It was a miserable and dangerous childhood in Camberwell, south London. Briscoe's mother Carmen was hostile and cutting, repeatedly calling her "bitch" or "scarface" or a "dirty little whore". But it's the adjective "ugly" that truly peppers the memoir, with all its brutal power to destroy a child's confidence and dignity; it was Briscoe's "ugliness", she thinks, coupled with a bed-wetting habit that lasted well into secondary school, that caused her mother to treat her so viciously.

Then known as Clare or Clearie, Briscoe was beaten with a broken plank, had her arm sliced open with a knife, and was regularly punched in the head as she simply passed her mother in the house - all, she surmises, for "offending" the beautiful young Carmen with the plain looks she inherited from her absent father George. Of the many examples of plain nastiness in Ugly, it's Carmen's vicious laughter at the suggestion that she buy Briscoe's school photographs that most stick in my mind. "I've been telling you for years that you're ugly. Have you paid any attention? Have you listened to me? No. Not one word have you listened to. Instead you bring your ugly pictures home and ask me to pay for them."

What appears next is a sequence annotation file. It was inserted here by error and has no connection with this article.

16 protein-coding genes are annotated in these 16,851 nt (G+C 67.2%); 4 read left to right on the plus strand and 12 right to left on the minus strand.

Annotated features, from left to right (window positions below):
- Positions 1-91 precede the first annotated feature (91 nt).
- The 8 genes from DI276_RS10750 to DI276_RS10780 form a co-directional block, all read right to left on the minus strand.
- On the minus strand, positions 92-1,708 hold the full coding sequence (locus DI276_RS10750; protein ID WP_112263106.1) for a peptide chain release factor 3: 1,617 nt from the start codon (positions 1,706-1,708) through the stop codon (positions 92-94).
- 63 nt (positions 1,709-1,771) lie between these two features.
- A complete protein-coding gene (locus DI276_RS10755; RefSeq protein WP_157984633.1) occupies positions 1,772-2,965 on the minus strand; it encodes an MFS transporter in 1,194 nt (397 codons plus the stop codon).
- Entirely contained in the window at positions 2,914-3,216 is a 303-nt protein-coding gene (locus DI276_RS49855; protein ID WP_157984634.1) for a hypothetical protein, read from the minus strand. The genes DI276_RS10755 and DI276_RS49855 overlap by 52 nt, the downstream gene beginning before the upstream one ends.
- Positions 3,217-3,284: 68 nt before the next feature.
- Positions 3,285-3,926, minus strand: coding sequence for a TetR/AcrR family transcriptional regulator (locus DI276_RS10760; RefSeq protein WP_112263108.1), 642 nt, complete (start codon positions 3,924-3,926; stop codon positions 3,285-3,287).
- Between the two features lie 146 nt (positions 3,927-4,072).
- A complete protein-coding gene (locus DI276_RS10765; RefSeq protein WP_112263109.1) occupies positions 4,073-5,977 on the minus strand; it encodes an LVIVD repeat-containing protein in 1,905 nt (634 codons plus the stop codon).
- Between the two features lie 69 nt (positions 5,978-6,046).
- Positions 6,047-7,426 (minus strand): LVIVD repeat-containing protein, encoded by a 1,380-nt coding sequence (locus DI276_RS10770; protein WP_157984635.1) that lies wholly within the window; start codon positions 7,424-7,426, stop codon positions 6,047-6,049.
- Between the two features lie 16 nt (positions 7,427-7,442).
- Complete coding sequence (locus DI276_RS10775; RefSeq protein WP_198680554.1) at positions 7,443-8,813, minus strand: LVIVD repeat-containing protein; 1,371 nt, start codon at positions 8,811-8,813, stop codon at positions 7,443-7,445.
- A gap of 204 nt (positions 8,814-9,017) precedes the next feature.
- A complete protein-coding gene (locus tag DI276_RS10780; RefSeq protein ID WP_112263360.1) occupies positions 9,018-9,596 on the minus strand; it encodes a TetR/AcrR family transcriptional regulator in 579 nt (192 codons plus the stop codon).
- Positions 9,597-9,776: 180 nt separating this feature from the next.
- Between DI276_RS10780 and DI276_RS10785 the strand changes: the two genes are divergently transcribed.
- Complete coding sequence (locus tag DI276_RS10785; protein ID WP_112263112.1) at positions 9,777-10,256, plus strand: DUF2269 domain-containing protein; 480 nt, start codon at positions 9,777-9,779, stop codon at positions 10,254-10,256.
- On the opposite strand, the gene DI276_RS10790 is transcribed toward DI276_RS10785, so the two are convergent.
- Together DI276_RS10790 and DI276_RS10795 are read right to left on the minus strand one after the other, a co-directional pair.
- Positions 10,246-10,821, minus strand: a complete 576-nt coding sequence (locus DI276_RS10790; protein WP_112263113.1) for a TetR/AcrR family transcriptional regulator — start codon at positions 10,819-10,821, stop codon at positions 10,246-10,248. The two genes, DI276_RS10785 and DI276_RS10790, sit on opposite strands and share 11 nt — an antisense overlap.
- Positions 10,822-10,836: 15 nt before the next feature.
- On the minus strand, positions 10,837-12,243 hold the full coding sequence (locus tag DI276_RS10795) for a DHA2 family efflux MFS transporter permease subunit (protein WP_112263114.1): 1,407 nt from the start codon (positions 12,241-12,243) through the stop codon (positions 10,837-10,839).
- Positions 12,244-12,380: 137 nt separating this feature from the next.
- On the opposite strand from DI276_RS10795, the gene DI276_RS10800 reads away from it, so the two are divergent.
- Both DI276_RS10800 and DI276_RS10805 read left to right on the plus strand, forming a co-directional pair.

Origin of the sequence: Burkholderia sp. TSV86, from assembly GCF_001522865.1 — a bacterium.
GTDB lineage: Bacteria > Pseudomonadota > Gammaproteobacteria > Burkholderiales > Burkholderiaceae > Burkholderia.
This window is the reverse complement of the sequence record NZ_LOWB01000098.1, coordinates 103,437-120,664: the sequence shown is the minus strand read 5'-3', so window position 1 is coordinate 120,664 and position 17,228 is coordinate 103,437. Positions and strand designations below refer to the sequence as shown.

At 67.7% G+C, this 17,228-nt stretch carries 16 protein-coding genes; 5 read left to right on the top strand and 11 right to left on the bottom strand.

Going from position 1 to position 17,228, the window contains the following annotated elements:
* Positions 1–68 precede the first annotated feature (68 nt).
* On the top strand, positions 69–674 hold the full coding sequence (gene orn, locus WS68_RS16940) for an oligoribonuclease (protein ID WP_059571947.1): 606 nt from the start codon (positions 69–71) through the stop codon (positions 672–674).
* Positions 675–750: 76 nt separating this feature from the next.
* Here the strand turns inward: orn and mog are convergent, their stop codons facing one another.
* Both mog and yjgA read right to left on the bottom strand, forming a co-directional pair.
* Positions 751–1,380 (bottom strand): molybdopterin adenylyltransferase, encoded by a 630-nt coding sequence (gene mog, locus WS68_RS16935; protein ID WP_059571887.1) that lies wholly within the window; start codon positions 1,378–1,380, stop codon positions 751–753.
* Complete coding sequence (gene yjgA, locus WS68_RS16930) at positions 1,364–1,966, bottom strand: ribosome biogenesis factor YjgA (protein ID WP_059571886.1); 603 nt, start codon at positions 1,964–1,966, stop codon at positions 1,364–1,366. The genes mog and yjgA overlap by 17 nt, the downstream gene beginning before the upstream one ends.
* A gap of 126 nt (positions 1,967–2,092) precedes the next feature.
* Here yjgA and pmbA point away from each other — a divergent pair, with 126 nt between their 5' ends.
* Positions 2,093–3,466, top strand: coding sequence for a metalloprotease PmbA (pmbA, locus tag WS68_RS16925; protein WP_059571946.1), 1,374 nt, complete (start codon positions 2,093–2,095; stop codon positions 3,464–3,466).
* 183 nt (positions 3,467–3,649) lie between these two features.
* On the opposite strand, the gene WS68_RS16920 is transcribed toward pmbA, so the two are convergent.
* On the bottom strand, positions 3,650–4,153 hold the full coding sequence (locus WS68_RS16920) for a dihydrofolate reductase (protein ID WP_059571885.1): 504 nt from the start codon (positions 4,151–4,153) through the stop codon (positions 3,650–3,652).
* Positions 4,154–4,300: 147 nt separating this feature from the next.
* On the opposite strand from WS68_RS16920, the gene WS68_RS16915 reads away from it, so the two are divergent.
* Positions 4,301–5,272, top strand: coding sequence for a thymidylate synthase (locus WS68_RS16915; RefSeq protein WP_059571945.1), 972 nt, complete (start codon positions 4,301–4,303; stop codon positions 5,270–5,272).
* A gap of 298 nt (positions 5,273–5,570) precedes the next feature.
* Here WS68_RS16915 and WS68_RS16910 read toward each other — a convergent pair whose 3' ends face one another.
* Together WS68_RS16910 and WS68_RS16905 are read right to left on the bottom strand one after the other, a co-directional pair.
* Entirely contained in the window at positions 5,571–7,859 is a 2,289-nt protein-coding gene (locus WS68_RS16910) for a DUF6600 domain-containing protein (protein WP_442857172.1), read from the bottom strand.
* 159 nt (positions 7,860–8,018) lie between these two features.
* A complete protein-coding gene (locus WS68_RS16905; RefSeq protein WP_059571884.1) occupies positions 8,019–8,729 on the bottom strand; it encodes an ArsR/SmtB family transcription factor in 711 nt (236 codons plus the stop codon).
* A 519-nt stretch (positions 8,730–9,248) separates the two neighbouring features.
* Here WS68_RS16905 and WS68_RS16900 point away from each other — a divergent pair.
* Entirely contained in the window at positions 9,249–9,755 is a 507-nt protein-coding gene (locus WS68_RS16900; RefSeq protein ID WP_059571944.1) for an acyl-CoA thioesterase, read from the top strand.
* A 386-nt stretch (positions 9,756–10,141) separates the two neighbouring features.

Late last year, Briscoe hoped to learn in court why her mother behaved as she did. In a much-publicised libel case brought by Carmen against Briscoe and the publishers of Ugly, Constance's childhood was dissected and examined by lawyers, while her family - she has 10 siblings and half-siblings - lined up against her to give testimony on behalf of their mother (presumably, thinks Briscoe, for potential financial gain).

She has now updated Ugly with a near-verbatim account of the trial, a "farcical" case that sought to ruin her as a lawyer and "effectively erase my childhood altogether". Yet the jury, swayed particularly by social services files that proved abuse of other children in the family, refused to believe Carmen and her cohorts, and after two weeks of intense and often painful revelation awarded victory to Briscoe.